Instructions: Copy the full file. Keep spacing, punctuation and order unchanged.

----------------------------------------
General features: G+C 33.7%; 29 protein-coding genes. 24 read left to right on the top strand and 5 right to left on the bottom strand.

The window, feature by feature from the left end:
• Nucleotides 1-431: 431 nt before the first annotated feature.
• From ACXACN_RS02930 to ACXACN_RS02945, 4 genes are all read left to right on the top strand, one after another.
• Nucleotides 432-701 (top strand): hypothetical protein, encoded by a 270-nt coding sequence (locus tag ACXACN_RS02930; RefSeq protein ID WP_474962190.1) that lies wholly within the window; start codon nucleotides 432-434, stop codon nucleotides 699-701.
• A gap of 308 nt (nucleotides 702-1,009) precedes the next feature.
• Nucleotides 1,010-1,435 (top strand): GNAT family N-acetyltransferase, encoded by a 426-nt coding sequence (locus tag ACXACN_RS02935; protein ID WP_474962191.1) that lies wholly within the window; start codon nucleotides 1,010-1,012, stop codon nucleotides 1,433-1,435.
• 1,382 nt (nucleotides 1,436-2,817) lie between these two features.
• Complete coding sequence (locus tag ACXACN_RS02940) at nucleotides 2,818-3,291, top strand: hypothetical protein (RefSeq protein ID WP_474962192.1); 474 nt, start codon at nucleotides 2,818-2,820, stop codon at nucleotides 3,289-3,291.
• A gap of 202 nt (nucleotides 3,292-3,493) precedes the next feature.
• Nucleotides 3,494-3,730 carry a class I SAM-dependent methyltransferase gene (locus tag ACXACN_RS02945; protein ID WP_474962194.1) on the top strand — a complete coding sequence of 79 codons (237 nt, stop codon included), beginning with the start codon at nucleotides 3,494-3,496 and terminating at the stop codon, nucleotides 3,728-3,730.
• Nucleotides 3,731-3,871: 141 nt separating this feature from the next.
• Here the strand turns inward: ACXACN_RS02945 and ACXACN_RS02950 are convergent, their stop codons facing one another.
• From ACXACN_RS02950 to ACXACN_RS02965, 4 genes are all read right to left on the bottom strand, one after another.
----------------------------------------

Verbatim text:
General features: G+C 33.7%; 29 protein-coding genes. 24 read left to right on the top strand and 5 right to left on the bottom strand.

The window, feature by feature from the left end:
• Nucleotides 1-431: 431 nt before the first annotated feature.
• From ACXACN_RS02930 to ACXACN_RS02945, 4 genes are all read left to right on the top strand, one after another.
• Nucleotides 432-701 (top strand): hypothetical protein, encoded by a 270-nt coding sequence (locus tag ACXACN_RS02930; RefSeq protein ID WP_474962190.1) that lies wholly within the window; start codon nucleotides 432-434, stop codon nucleotides 699-701.
• A gap of 308 nt (nucleotides 702-1,009) precedes the next feature.
• Nucleotides 1,010-1,435 (top strand): GNAT family N-acetyltransferase, encoded by a 426-nt coding sequence (locus tag ACXACN_RS02935; protein ID WP_474962191.1) that lies wholly within the window; start codon nucleotides 1,010-1,012, stop codon nucleotides 1,433-1,435.
• 1,382 nt (nucleotides 1,436-2,817) lie between these two features.
• Complete coding sequence (locus tag ACXACN_RS02940) at nucleotides 2,818-3,291, top strand: hypothetical protein (RefSeq protein ID WP_474962192.1); 474 nt, start codon at nucleotides 2,818-2,820, stop codon at nucleotides 3,289-3,291.
• A gap of 202 nt (nucleotides 3,292-3,493) precedes the next feature.
• Nucleotides 3,494-3,730 carry a class I SAM-dependent methyltransferase gene (locus tag ACXACN_RS02945; protein ID WP_474962194.1) on the top strand — a complete coding sequence of 79 codons (237 nt, stop codon included), beginning with the start codon at nucleotides 3,494-3,496 and terminating at the stop codon, nucleotides 3,728-3,730.
• Nucleotides 3,731-3,871: 141 nt separating this feature from the next.
• Here the strand turns inward: ACXACN_RS02945 and ACXACN_RS02950 are convergent, their stop codons facing one another.
• From ACXACN_RS02950 to ACXACN_RS02965, 4 genes are all read right to left on the bottom strand, one after another.